Saturday 24 July 2010

Some genre funnies, news and links...

It's Saturday morning, so what better time for some genre funnies?

This Cloud Totally Looks Like The Stay Puft Marshmallow Man

Mary Murphy Totally Looks Like The Mouth of Sauron

Yoda Totally Looks Like Pope

What, you want news and links too? SO DEMANDING. But ok.

The main news of the last few days is that Steven Erikson has completed his epic ten-book Malazan Book of the Fallen series. In a brief comment posted on his facebook page - credit to Pat for glimpsing it first - Erikson wrote:

"GASP! That would be me, coming up for air. How long was I down there? About twenty years, from conception to completion. The Malazan Book of the Fallen is done. Sure, editing and all that crap to follow. But ... done. I don't know who I am. Who am I again? What planet is this? Three months of butterflies ... maybe this double whiskey will fix that. Hmm. No. Delayed reaction going on here."

Whether you're a fan or not, Erikson deserves credit for this achievement. The regularity with which he has turned out huge books is admirable. Of course, there's been some criticism - that the quality has slowly gone downhill, that there are inconsistencies with plot/character/history - but it's still a feat deserving of recognition, especially considering the delays fans have experienced waiting for new releases from other authors.

What else...oh yeah, Aidan was quick to notice that Peter Brett has sold another novella to Subterranean Press:

"Peter V. Brett sold a stand-alone novella, Brayan’s Gold, to Subterranean Press, via agent Joshua Bilmes. The volume will be “heavily illustrated by artist Lauren K. Cannon.”

Speaking of Brett, I've got a nice copy of his new novel The Desert Spear. It's sitting on my table and staring at me. And it's big. While the general reaction has been positive, there's been some interesting criticisms - notably concerning the use of rape in the book, and the character of Leesha (who, in some quarters, has been branded with the odious tag of 'Mary Sue'). I'm intrigued to see whether I feel the same way (I do recall she was a bit of a Goody-Two-Shoes in the first book at times), so hopefully will get around to The Desert Spear at some point.

Right, that'll do...what - you want more? OMG SOME LINKS FOR YOU THEN. Just a few, because I'm meant to be getting ready to go out...see what personal sacrifices I make for you lot?

The Speculative Scotsman has reviewed the year's biggest release - The Passage.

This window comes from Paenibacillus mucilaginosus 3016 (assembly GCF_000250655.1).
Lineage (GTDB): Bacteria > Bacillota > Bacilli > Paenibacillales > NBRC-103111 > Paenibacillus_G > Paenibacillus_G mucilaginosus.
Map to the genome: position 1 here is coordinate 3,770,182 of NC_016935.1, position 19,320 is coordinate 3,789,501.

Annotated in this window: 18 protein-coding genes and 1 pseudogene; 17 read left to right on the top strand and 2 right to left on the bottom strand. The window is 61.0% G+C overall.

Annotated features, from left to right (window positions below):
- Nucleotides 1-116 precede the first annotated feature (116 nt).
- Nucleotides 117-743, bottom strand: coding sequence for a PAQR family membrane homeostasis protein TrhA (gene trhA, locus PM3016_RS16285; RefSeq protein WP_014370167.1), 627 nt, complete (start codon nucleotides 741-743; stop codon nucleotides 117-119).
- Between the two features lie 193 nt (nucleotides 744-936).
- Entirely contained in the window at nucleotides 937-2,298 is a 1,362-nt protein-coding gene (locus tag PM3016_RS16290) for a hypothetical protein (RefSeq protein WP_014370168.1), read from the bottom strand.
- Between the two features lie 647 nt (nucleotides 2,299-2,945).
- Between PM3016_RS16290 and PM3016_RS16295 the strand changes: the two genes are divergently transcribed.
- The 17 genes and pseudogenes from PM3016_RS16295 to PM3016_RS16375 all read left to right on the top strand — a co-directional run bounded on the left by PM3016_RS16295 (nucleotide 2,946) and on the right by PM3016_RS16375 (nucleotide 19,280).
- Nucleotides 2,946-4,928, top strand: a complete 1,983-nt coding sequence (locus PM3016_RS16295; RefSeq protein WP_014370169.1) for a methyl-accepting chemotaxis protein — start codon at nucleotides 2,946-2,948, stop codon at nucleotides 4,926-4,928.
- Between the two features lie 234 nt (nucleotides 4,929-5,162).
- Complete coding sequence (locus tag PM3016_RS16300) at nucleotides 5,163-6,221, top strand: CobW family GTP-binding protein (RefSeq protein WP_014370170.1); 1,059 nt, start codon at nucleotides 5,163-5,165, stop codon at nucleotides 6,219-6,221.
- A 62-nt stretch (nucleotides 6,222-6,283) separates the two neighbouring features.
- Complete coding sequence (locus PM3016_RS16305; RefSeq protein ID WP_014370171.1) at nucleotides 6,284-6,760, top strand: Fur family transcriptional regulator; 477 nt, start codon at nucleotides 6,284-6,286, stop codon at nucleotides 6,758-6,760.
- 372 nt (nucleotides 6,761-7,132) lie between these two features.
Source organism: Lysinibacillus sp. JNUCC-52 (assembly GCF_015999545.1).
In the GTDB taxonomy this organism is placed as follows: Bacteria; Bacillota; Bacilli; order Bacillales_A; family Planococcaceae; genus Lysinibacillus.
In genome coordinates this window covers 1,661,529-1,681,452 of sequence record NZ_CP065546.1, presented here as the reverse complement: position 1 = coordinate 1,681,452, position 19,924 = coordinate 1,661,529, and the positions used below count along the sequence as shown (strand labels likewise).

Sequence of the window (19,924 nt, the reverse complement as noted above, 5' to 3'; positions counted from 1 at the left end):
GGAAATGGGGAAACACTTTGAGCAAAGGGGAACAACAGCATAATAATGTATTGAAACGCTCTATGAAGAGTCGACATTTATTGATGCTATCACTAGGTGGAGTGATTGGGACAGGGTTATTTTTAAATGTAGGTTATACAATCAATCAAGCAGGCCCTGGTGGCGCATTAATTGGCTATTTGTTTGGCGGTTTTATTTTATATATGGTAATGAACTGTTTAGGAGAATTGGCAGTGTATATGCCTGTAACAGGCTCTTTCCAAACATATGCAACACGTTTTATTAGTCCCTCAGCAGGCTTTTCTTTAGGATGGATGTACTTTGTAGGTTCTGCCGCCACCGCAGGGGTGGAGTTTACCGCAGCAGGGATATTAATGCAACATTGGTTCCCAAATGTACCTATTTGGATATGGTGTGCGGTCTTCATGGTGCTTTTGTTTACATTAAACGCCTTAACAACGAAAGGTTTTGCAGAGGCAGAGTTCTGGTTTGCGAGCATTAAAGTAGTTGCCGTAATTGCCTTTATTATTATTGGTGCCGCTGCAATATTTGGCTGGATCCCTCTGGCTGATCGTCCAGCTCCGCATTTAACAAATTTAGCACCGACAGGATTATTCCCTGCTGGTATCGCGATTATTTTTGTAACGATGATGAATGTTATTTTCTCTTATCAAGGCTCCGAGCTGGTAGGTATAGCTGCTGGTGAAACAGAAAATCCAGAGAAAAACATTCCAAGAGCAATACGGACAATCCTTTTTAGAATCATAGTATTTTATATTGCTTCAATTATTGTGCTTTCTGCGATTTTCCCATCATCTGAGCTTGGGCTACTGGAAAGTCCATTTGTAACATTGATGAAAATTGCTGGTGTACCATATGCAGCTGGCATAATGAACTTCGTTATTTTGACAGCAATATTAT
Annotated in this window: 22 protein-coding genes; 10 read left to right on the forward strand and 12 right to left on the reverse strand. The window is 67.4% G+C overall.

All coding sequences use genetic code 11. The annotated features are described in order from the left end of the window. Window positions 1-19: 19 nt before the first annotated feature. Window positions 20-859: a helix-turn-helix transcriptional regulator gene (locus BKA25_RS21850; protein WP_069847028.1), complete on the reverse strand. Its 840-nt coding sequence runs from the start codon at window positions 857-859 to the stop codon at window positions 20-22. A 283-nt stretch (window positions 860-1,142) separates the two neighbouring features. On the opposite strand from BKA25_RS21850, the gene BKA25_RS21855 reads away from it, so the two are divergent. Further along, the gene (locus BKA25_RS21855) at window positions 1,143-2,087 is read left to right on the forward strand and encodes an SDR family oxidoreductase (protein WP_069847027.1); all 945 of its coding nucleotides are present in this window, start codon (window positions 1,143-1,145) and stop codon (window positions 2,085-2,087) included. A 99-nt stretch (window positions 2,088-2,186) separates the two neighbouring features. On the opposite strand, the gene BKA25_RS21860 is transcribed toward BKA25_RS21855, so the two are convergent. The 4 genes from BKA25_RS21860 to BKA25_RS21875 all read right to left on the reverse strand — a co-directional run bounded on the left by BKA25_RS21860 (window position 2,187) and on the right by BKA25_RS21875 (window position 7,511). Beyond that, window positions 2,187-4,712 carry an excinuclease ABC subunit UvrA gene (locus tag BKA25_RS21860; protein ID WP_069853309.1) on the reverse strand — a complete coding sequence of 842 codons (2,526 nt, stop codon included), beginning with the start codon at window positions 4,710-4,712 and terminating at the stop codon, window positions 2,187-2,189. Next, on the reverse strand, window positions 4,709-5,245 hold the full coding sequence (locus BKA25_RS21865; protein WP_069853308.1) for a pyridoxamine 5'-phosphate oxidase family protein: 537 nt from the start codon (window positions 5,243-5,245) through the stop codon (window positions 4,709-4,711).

Mark has got a good write-up of the Predators movie.

Aidan's got the finished artwork for The Broken Kingdoms, N. K. Jemisin's second novel (I'm not keen on the title, too similar to the first book). The cover is really nice though.

Wert has got the
artwork for M. D. Lachlan's Fenrir, the sequel to the well-received Wolfsangel (which I still need to get around to). He's a busy little bee, is our Werthead, and he's also got a review of Ken Scholes' Lamentation.

Amanda's got a pretty epic
Black Library giveaway - go check it out. And laugh at the douchebag moaning about privacy in the comments section. If you're worried about giving your personal details away, don't enter! Honestly, some people...

My Favourite Books have
reviewed Stephen Deas' The Thief-Taker's Apprentice. 

That enough genre goodness for y'all? Good.


Magemanda said...

Cheers James :-)

Unknown said...

The Desert Spear's been exactly the same for me. Got it early for review, and while I was finishing off the things what I were already reading to clear a path for it, a couple of reviews popped up that made an issue out of the use of rape in The Desert Spear. And I don't know that that's an issue I particularly want to tackle head-on. Christ, what if I disagreed? What if I thought the rape had a place in the narrative? That connundrum's kind of put me off, and The Desert Spear has been slipping down the TBR stack since. Shame. Sure I'll put my reservations aside and read it before the year's out, but I was so excited for it before release... strange to have such enthusiasm utterly sucked away.

Anyway. Burbling. Thanks for the mention, James, appreciated. Read The Passage! :)

James said...

Amanda - you're welcome!

Niall - I don't think there's a problem at all if you think the use of rape in TDS is justified; not everyone has criticised that element. And it's ok to disagree of course! Though admittedly the subject matter demands a certain subtlety to the approach...